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The live music scene in Hanoi

July 27, 2013 DESTINATION No Comments Email Email

The capital city of Vietnam is considered to be a live music lover’s paradise, and the most difficult thing is deciding which gig to go to. Let’s discover this live music world from the perspective of a foreigner.

Music plays an important role for many young people. It reflects and affects our moods and feelings, it creates nostalgia and in short, provides the soundtrack to our lives. We all need a bit of music everyday and sometimes laptop speakers just won’t cut it. On those days, you need the music to be live and loud.

Before moving to Hanoi in February, I had no idea what to expect in terms of gigs. I was worried that I might not be able to get a live music fix for the duration of my stay here. And honestly, a year without seeing any bands or musicians sounded like hell to me.

In the major Australian cities, Melbourne, Sydney and Brisbane (where I hail from) there are gigs of all different genres to suit any kind of budget from Thursday to Sunday night, also a lot of weeknights too.

In Brisbane, true to its roots, punk or punk influenced shows are in abundance, indie pop has never seen better days and futuristic electro shows are on the rise. How could Hanoi possibly reach my high standards for live music?

Luckily, I needn’t have worried! Thanks to some admirable collectives and key venues, Hanoi is beginning to be established as a live music lover’s paradise. Once you are clued in with those people and places, the most difficult thing is deciding which gig to go to!

Upon settling in Hanoi, your first point of call should be the Facebook page for Hanoi Rock City. This group of musicians, DJs and artists have been bringing big sounds to Hanoi since 2010. Their focus is mostly on giving a leg-up to emerging acts however; they do dedicate some nights to making sure their audiences get a chance to catch the latest international acts.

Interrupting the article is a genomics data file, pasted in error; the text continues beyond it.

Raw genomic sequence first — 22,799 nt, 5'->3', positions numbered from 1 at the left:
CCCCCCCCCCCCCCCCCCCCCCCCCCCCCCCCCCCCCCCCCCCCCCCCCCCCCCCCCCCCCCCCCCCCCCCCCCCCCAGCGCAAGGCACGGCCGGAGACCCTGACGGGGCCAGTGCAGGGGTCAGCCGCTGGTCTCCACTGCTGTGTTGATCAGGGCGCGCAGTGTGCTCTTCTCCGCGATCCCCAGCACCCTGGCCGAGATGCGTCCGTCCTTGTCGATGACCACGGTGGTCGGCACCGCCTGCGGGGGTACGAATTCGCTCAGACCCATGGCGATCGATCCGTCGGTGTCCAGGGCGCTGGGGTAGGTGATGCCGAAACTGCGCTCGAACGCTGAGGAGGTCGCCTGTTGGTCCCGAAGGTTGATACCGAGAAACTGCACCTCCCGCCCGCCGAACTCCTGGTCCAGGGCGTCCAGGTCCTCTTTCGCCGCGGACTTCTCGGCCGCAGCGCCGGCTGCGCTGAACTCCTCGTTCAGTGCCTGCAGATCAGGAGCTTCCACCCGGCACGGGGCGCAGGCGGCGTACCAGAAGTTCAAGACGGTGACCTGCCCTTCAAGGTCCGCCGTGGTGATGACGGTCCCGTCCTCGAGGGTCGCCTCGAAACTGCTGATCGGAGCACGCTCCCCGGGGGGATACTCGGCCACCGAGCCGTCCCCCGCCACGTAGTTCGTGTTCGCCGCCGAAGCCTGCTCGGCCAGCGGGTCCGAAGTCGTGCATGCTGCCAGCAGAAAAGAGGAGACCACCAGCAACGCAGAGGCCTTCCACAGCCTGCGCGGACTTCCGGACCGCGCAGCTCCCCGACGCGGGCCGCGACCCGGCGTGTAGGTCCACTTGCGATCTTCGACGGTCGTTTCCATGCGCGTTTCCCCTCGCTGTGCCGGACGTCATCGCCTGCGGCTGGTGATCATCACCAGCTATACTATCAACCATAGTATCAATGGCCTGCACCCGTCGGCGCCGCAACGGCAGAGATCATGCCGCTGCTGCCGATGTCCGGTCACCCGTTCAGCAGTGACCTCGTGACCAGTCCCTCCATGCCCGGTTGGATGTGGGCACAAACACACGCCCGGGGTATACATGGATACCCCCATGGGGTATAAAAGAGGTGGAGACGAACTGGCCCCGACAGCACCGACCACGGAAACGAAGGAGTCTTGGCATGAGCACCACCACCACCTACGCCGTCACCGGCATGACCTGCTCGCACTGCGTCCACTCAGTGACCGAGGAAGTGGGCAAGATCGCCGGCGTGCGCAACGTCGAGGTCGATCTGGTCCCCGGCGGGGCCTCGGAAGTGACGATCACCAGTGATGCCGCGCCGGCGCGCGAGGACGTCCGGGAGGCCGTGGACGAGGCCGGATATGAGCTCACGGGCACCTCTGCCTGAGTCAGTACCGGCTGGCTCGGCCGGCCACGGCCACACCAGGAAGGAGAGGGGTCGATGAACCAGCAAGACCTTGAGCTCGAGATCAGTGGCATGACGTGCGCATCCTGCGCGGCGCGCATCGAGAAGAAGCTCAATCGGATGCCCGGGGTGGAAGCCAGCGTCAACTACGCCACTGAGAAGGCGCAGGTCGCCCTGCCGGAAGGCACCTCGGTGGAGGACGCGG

Hanoi Rock City boasts an impressive line-up of electro, experimental, reggae, rock and alternative acts that will most definitely float the boat of any gig lover. Located in the ex-pat filled district of Tay Ho, Hanoi Rock City has a vibrant atmosphere and pleasing prices.

Another fantastic collective devoted making Hanoi as musical as possible are the crew at CAMA Vietnam. CAMA are a collective “dedicated to bringing the best of independent music to Vietnam”. And bring it they do. With over 60 international acts to date, CAMA are certain to become any indie kid’s hero for their work.

Giles Cooper, the founder of CAMA, says he started the collective simply because there was no live music on offer in Hanoi. Cooper saw that as a gap in the market that sorely needed to be filled and he has certainly done an impressive job in doing so.

“The luxury of choice is starting to emerge in Hanoi,” Cooper says, “More people are stepping up to the plate and doing things.” Artists, musicians, venues and promoters are working harder than ever to bring local and international acts of all genres to the audiences of Hanoi.

CAMA host gigs at their very own venue, CAMA ATK. Conveniently located in Hai Ba Trung, CAMA ATK looks like a cross-between a 1920s speakeasy and a grungy 90s den. To catch the latest on gigs happening there, find them on Facebook here.

For bigger acts from the US, the American Club occasionally brings in festivals and shows that include international hip hop artists with local, Vietnamese artists supporting. Interested parties should keep their eyes peeled for a Shabazz Palaces gig on June 22.

Chez Xuan is another venue bringing in the live acts – their shtick is reggae bands performing most weekends, which is big with the ex-pat crowd and very relaxing in their garden bar on a Sunday afternoon.

Finally, the Hanoi Social Club offers intimate, acoustic performances by small time but popular Western artists from the UK and Australia (amongst other places) for extremely reasonable prices.

CAMA’s shows tend to be for the more specific music lover, whereas Hanoi Rock City is perfect for those who just love any music that’s loud and live. The American Club is more hip hop and funk oriented and Chez Xuan is almost solely reggae.

Giles Cooper says (and I agree), “The future [of the live music scene in Hanoi] is bright without question, provided the residents of Hanoi realise they play a critical role in its growth.”

So what are you waiting for? Put on your dancing shoes, hit up a gig and do your bit for Hanoi’s live music scene!

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